Jim Fitzpatrick: Yeah, that can turn into a major concern and a big pain point for a GM like Jeff, that’s for sure. What kind of support did you get? Make believe he’s not listening, but what kind of support did you get from RapidRecon, Jeff, when launching this?
Jeff Dantzler: Really, actually fantastic support. We even have a coach that helps us on our specific account, so it’s really been fantastic because the team needs to see a goal, needs to see a vision, and needs to know how to win. So at the end of that, they need to know, okay, we’ve won, which RapidRecon does do that for us also, and that support helps us do that. But everybody involved in that process, from the used car manager to the acquisition manager to the used car recon techs, they know by what RapidRecon says whether, hey, it’s a winning scoreboard, or, hey, we need to pick it up and we need to shave off another day, and then we can get a little granular with it and see where we need to shave off, and see what’s slowing us down.
Jim Fitzpatrick: Dennis, crazy question, but as a former dealer and running dealerships for 25 years, why would a dealer not opt for a program like this? Are you charging like a million dollars a year for this, or …? This seems to me to be a no-brainer.
Dennis McGinn: It does, and probably because it’s too inexpensive. Maybe take a page from the DMS guides. But, no, I decided when I started this company that everything was going to be month-to-month, no contracts. It’s $500, $600 a month, no contract. There’s no commitment. There’s no reason for any dealer not to do this. It is literally probably the biggest no-brainer out there.
But what I think these kind of communications really help because the GM has so many things to worry about, there’s so many moving parts in a dealership today, and things are always changing that getting their attention is sometimes difficult. And they have to be in there. They have to be in the game. The GMs like Jeff have to have their head in the game, and then everybody follows. It’s the leadership model. Always has been.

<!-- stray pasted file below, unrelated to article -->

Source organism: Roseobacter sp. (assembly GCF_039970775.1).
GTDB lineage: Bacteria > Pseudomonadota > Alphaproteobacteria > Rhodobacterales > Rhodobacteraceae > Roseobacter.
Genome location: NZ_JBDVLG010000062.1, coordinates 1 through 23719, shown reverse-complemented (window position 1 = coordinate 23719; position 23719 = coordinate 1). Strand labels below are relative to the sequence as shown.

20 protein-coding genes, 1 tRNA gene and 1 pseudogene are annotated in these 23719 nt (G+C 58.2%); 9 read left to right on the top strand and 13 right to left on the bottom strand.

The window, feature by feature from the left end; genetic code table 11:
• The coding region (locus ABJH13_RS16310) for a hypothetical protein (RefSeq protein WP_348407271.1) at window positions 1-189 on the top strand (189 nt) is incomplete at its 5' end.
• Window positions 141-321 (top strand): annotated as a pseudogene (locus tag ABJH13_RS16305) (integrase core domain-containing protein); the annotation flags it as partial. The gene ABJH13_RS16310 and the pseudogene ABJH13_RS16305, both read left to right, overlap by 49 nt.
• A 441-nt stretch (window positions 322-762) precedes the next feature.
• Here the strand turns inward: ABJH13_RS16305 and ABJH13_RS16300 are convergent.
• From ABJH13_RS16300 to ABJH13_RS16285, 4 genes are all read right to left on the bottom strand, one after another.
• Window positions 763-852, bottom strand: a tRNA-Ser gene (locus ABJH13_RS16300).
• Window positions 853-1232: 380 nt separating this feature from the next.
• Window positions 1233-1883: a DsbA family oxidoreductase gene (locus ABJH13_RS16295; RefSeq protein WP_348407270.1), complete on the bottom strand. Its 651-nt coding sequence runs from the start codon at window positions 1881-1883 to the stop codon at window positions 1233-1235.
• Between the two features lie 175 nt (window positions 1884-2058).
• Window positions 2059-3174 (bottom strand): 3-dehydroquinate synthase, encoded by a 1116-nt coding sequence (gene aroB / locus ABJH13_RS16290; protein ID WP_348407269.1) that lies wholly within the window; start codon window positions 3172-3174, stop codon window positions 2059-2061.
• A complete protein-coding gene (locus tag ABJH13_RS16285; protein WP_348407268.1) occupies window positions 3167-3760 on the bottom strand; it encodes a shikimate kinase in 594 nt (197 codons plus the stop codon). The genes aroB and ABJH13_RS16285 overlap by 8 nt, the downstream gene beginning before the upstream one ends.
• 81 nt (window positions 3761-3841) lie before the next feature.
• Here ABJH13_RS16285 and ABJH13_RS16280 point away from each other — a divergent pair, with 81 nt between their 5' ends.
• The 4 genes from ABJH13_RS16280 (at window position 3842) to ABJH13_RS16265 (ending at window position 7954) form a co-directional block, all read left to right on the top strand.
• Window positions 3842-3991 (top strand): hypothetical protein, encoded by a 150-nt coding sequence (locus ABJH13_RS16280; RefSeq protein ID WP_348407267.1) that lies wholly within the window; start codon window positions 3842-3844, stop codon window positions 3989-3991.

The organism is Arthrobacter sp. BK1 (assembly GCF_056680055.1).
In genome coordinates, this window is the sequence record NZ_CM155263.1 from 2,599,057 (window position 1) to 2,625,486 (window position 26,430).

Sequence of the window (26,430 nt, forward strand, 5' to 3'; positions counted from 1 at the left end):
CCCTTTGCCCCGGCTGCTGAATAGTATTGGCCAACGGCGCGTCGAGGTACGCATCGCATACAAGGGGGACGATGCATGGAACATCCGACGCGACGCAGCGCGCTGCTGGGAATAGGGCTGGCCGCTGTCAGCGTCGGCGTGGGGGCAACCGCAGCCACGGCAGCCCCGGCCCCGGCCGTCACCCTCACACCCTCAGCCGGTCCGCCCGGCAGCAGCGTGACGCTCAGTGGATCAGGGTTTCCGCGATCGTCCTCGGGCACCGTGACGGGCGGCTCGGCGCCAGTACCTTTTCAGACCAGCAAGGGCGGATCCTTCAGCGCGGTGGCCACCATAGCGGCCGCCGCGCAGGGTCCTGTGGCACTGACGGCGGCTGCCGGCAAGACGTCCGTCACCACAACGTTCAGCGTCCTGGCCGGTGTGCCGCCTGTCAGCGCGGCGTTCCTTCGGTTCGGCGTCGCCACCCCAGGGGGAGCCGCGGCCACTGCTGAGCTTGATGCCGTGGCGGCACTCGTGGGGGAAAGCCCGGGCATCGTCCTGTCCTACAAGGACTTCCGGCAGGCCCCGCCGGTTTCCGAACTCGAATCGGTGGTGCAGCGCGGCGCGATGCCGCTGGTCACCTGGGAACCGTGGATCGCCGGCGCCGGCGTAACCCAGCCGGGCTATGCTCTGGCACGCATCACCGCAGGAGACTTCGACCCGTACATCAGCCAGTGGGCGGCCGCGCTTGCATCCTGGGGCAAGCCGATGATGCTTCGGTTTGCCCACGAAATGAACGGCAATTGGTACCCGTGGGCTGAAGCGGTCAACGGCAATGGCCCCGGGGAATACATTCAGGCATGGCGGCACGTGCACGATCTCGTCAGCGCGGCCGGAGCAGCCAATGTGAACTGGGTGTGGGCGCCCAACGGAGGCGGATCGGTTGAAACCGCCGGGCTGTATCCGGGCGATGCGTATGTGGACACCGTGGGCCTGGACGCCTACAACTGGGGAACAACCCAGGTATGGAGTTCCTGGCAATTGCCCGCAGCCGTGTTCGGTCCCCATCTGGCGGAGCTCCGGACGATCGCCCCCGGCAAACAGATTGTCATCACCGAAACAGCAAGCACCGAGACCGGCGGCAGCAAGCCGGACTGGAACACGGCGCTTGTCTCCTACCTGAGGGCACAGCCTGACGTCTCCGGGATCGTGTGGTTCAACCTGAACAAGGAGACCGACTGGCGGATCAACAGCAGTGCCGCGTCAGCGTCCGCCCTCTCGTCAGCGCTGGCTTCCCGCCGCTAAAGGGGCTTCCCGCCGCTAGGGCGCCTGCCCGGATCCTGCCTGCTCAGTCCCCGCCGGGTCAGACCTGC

And so I think our business is growing very fast, and is accelerating, but there’s a lot of dealers out there that don’t have a solution yet. They haven’t gotten down below the noise level to get to take care of this.
Jim Fitzpatrick: It just seems to me if you’re talking about a product like this for $500, $600 a month with no contracts, you almost want to say to the dealer, look, I’ll tell you what, just give me five percent of your additional gross profit for the first 90 days. I won’t charge you anything for it, or you could pay $500 or $600 a month.
Jim Fitzpatrick: With a number like that, as you know, that’s a bar tab for many car dealers and GMs on a good night. I probably shouldn’t say that. It’ll get me in trouble, but it’s reality, right? We’ll spend that much taking our bankers to lunch, to buy ourselves some F&I deals.
But for those dealers and managers that are listening, you’ve got to check this plan out because it sounds, like I said, like a no-brainer. And as a former dealer myself and manager, man, I’d be all over this thing. I was hoping that there was some kind of solution to this problem, but back when I was in it 10, 15 years ago, we didn’t have something like this.
But Jeff Dantzler and Dennis McGinn, I want to thank you so much for joining us on CBT News. It’s been very enlightening, and best of luck to you, Jeff, for continued success, I should say. Are you going to finish the year out strong?
Jeff Dantzler: Absolutely.
Jim Fitzpatrick: Yeah. That’s great.
Jeff Dantzler: It’s been a great year.
Jim Fitzpatrick: Good, good. That’s great. Well, hopefully we can have you back after the first of this year and talk about this issue as well as some others.
Jeff Dantzler: Absolutely. I’d be honored. Thank you so much.
Jim Fitzpatrick: That’s great. Thank you so much, gentlemen.
Jeff Dantzler: Thank you.
Dennis McGinn: Thank you. I appreciate the opportunity.